Yngwie Malmsteen, Parabellum (Music Theories Recordings 2021)

Heavy Metal guitar virtuoso Yngwie Malmsteen brings forth his twenty-first solo album, Parabellum.

Trilogy (1986) was the first Yngwie Malmsteen album I ever heard. That is his third album, I found out after being blown away by his playing, following Rising Force (1984) and Marching Out (1985). I have never missed one since. Endlessly prolific, his previous album was Blue Lightning in 2019 and it was an incredible achievement. The new one is even better.

Sometimes compared to Ritchie Blackmore, Malmsteen does draw inspiration for classical music, like Blackmore does, and you can clearly hear it in his compositions. Malmsteen’s playing, however, is unrivaled and can be held up to anybody at the top of your list. His execution is impeccable, flawless.

There are ten tracks on Parabellum. I always look for the instrumental songs first because I want to be amazed and astounded by Malmsteen’s playing. You don’t really have to do that because there is astonishing guitar work in every song whether there are vocals or not. Still … my favorite tracks are “Presto Vivace in C# minor” and “(Si Vis Pacem) Parabellum,” both instrumentals. I get completely lost listening to them, immersed in the miraculous guitar.

More radio-friendly (but not very friendly) songs include “Wolves At The Door” and “Relentless Fury,” both released early as singles from the album and both having vocals for broader appeal. They are great songs with killer shreds. There are also slower pieces, such as “Eternal Bliss,” to go along with the ragers ( like “Toccata”) for when you are in a more introspective mood. Something for everybody, you might say, as long as everybody wants to hear metal guitar music.

Let me say it again: every track has peerless guitar performances regardless of what else might be happening in the song. Malmsteen has not lost any energy or ingenuity as the years have passed on. My esteem grows for him and his music with each new record. Highly recommended.

Parabellum is out now. Tap the link to the Mascot Label page to see the available varieties and merch.

Links.

Website, https://www.yngwiemalmsteen.com/

Facebook, https://www.facebook.com/officialyngwiemalmsteen/

Mascot Label Group, https://usa-store.mascotlabelgroup.com/collections/yngwie-malmsteen

Yngwie Malmsteen, Parabellum (Music Theories Recordings 2021)

Necrogod, In Extremis (Transcending Obscurity 2021)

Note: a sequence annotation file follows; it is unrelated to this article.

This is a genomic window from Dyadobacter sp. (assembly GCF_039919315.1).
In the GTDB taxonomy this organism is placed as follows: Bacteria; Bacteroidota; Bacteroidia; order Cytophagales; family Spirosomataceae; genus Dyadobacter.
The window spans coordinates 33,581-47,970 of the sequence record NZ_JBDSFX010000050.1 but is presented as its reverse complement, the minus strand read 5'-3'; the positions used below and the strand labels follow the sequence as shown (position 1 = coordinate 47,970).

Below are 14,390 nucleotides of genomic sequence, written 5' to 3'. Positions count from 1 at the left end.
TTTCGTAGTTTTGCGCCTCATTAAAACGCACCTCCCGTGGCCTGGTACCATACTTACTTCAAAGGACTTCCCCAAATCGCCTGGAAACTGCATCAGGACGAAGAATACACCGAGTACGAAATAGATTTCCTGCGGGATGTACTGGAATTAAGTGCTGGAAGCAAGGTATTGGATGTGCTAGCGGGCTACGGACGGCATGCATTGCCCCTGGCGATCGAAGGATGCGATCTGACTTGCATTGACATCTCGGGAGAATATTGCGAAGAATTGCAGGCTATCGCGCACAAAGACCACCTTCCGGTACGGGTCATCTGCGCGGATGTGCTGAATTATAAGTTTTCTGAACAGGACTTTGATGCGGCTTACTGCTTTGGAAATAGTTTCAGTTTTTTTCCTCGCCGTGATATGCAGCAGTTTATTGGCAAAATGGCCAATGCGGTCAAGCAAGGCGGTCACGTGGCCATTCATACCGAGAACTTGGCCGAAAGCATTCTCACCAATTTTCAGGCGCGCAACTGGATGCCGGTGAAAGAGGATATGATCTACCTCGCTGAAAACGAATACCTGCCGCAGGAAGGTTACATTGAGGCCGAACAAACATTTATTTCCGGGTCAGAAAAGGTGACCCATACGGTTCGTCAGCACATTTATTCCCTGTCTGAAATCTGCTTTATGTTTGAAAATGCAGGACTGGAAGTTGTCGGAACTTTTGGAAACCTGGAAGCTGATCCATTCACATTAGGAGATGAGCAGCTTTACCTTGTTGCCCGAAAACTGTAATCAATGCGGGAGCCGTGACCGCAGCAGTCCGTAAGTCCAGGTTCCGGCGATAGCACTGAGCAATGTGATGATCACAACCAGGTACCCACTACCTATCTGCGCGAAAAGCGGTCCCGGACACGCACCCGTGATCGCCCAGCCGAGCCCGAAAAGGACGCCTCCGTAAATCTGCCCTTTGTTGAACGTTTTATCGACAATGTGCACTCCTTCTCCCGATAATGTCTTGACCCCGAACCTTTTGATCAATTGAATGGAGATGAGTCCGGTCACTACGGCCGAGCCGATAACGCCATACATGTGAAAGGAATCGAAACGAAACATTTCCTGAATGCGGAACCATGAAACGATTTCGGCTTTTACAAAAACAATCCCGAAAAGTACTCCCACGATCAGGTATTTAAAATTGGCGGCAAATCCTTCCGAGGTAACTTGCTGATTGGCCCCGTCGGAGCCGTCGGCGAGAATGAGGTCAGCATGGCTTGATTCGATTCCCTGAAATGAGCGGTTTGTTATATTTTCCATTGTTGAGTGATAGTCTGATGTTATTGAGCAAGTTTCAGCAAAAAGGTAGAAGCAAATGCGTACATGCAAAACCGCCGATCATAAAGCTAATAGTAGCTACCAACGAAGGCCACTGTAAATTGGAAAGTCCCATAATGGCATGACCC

Musicians from Sweden and Costa Rica join forces to create a pummeling Death Metal assault on your senses.

The music for Necrogod is composed by Rogga Johansson who also executes all the instruments except voice, which comes from The Master Butcher. Previously, Necrogod released an EP in 2015, The Inexorable Death Reign, and a split with Morbid Stench two years later, The Bifid Tongue of Doom & Death. The new album, In Extremis, is another thunderous step toward heavy music eminence.

There are nine tight tracks on the new album, all in the three to four minute range, making them approachable and ripe for relistening. From the very first song, “Bringers of Blasphemy,” you can tell there is something different in the approach Rogga has taken this time. The music has a groove quality to it combined with unlikely elements, like a discordant lead break followed by a rollicking rhythm reminiscent of Motörhead culminating in a growling drift-out. This album will appeal to metal fans along a broad spectrum.

This approach follows through, and still he variety is impressive. It is fascinating and engaging to experience one iteration after another. The combination of crushing metal with affable hook and snag catchalls is a powerful push. Along with the opener, I especially admire “The Obsessive and the Deranged” and “When Madness Has Taken Control.” OSDM elements regenerated in previously unconsidered ways are welcome additions to the music in my head. Recommended.

In Extremis has a street date of Friday, July 23rd and preorders are available now through Transcending Obscurity’s store or Bandcamp.

Links.

Bandcamp, https://necrogod.bandcamp.com/album/in-extremis-death-metal

Facebook, https://www.facebook.com/necrogodeath

Transcending Obscurity, https://transcendingobscurity.aisamerch.com/search/?q=necrogod

Necrogod, In Extremis (Transcending Obscurity 2021)

Suffer Yourself, Rip Tide (Aesthetic Death 2021)

Intricate Funeral Doom laced with Death Metal is what you can expect from the new Suffer Yourself album, Rip Tide.

Suffer Yourself began in Poland as a one-man operation by Stanislav Govorukha (guitars and vocals). Over the years the roster has expanded and the new album includes contributions by Lars Abrahamsson (guitars), Kateryna Osmuk (drums), and Johan Selleskog (bass). Rip Tide is the third set from the band, following Ectoplasm (2016) and Inner Sanctum (2014).